Lone Rider MotoTent review | Space to park the bike inside but bulky to carry

4 out of 5

Lone Rider MotoTent

from Lone Rider
£459.00 View offer
Published: 17 June 2024 Updated: 17 June 2024

Choosing the right tent for motorcycle travel is all about compromises, and making a trade-off between pack size, weight and practicality. My personal preference is to keep things small, and I’d usually pick a low profile, two-man design intended for hiking.

They don’t take up much space, are durable enough for rough weather and can be erected in minutes. As a consequence though, they tend to be fairly tiny inside with just enough headroom for sitting cross legged if you’re lucky.

Tried and tested by Justin Hayzelden for five months and seven nights


  • It's spacious
  • Easy to erect
  • Provides some security for your bike


  • Large pack size
  • Vulnerable to strong winds
  • Quality
  • Value
Size 4.15m x 2.2m
Weight 6.42kg
Construction Ultralight UV-Resistant, Rip-stop, Fire-Retardant CPAI84, 10 000mm waterproof coating, 210T Polyester
  • Fully waterproof
  • Ventilation in the sleeping area
  • Colour coded pole system

Lone Rider’s MotoTent, on the other hand, has been specifically engineered for adventure bikers and boasts not just the space for a six footer to stand comfortably, but enough room to park your motorcycle in it too. I’ve tried it with a CFMoto 800MT, Triumph Sprint ST and BMW R1250GSA, and provided you take the top box off, they fit right in.

Being able to keep your bike undercover gives great peace of mind, and it’s also rather reassuring to make out its silhouette in the next ‘room’ in the middle of a moonlit night. Should you need to make any running repairs it makes an effective temporary garage with shelter from the elements and enough elbow room for intense spannering. It can be opened up on all three sides, so no need for tricky manoeuvring in or out.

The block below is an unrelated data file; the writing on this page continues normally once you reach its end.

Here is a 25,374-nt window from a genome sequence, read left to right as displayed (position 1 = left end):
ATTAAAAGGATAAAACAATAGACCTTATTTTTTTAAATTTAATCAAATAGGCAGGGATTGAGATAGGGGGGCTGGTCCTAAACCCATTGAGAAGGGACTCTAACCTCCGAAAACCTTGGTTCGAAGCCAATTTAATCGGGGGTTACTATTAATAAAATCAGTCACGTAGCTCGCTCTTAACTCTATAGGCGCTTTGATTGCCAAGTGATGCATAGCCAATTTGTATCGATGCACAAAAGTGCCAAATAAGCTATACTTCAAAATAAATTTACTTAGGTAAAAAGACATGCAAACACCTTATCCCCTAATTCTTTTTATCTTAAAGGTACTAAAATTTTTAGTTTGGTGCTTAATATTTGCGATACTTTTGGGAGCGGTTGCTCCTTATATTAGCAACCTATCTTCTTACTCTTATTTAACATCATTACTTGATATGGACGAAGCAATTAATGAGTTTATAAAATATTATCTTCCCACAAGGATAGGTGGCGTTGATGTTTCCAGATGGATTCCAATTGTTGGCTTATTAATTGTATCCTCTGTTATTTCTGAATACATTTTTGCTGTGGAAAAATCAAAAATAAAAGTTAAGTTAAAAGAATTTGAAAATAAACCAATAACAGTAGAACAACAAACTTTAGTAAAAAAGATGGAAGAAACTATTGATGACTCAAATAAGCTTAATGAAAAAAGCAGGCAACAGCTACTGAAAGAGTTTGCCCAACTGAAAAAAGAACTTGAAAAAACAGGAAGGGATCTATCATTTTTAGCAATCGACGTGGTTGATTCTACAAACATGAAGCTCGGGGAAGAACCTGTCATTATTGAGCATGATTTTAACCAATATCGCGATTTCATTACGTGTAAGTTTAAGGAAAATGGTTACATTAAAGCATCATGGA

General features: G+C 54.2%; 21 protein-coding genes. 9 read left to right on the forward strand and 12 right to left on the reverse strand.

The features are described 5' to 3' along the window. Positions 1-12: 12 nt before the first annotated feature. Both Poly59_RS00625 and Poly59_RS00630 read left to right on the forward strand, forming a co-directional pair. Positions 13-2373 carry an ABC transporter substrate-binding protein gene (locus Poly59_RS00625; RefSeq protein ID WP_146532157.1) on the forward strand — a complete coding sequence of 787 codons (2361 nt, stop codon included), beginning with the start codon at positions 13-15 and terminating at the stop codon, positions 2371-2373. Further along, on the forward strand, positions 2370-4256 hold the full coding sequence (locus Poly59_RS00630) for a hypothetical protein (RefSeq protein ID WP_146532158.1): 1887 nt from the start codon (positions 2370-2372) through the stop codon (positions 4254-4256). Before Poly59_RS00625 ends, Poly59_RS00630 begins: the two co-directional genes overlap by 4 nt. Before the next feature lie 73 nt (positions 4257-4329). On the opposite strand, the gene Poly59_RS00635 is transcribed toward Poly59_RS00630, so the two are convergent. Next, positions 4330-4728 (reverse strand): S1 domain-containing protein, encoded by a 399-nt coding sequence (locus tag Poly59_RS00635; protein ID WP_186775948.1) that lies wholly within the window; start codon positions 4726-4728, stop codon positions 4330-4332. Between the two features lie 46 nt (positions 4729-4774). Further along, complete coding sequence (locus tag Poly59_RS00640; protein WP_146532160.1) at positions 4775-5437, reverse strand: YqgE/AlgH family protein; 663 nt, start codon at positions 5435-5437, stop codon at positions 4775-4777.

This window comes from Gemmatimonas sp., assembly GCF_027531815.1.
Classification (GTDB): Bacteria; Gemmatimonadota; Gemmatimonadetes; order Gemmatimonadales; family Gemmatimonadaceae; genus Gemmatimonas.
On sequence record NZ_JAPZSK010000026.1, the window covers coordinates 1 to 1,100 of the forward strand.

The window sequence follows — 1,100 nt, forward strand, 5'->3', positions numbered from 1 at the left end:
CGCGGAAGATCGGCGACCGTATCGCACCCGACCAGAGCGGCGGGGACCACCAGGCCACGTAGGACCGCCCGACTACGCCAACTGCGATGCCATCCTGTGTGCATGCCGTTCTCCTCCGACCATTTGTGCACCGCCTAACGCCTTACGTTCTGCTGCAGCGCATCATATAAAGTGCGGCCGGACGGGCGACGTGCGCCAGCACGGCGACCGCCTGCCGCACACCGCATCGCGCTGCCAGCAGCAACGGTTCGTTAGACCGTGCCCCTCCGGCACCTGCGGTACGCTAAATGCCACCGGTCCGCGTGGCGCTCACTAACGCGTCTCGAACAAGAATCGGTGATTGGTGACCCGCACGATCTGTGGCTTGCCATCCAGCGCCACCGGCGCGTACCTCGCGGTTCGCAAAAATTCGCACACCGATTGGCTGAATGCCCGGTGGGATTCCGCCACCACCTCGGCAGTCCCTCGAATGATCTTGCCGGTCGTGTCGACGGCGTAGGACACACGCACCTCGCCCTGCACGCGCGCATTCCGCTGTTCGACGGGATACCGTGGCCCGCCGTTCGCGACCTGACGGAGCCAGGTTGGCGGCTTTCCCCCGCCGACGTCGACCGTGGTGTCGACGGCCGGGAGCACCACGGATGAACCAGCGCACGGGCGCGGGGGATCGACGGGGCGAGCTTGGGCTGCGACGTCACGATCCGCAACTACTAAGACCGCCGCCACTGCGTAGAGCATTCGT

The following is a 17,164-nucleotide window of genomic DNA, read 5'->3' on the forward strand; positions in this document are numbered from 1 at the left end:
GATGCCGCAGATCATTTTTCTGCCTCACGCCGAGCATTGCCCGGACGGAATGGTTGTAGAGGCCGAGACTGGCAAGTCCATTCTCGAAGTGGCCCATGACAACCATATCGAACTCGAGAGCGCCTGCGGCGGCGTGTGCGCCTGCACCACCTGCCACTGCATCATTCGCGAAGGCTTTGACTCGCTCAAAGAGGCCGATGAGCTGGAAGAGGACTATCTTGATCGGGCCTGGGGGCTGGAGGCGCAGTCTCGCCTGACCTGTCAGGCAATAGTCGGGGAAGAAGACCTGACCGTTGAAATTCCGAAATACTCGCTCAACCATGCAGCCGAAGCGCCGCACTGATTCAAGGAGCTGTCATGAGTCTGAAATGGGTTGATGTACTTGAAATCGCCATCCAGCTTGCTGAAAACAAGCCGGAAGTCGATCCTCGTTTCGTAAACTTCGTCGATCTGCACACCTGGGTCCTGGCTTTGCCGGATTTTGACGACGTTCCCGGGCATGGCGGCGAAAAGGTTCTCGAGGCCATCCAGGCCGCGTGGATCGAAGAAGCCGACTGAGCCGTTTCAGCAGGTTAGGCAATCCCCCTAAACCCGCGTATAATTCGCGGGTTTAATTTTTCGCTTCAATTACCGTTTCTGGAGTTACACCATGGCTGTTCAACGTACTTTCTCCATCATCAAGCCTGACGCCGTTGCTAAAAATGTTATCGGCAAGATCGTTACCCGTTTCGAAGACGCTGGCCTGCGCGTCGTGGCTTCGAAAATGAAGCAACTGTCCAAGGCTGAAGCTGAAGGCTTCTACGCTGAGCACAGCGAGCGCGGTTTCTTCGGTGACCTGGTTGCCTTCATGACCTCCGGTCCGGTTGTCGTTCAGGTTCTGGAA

Lone Rider MotoTent interior

The sleeping area is surprisingly capacious too and will easily fit two people and their personal kit. It has two doors into the living room/garage, as well as one on the opposite side, so you can nip off to answer a call of nature without disturbing your riding buddy.

Both the inner tent and flysheet pack together, so a successful erection can be comfortably achieved in less than 10 minutes. The sturdy support poles are colour coded and can only be inserted from one end, and the neatly designed aluminium pegs would take a huge effort to bend.

Lone Rider MotoTent interior

So where are the compromises? Well, firstly there’s the pack size. Our example measures 67 cm long by 26 cm across and weighs 6.5 kg, which, if you’re looking to keep mass centralised and load balanced, essentially makes it a back seat passenger.

And then there is a question of practicality – yes, it’s great to be able to get dressed standing up or park your bike inside, but there’s an awful lot of material to catch the wind and with only four guy lines it’s difficult to keep the structure taught. Ours actually caught a gust with two of the main doors open and ripped off a peg loop.

The MotoTent offers a touch of luxury that could prove vital if you’re sick on the road or need to fix a broken bike, but it does take up valuable real estate which could leave you unprepared for something else. For my money, I’d pack smaller and take more.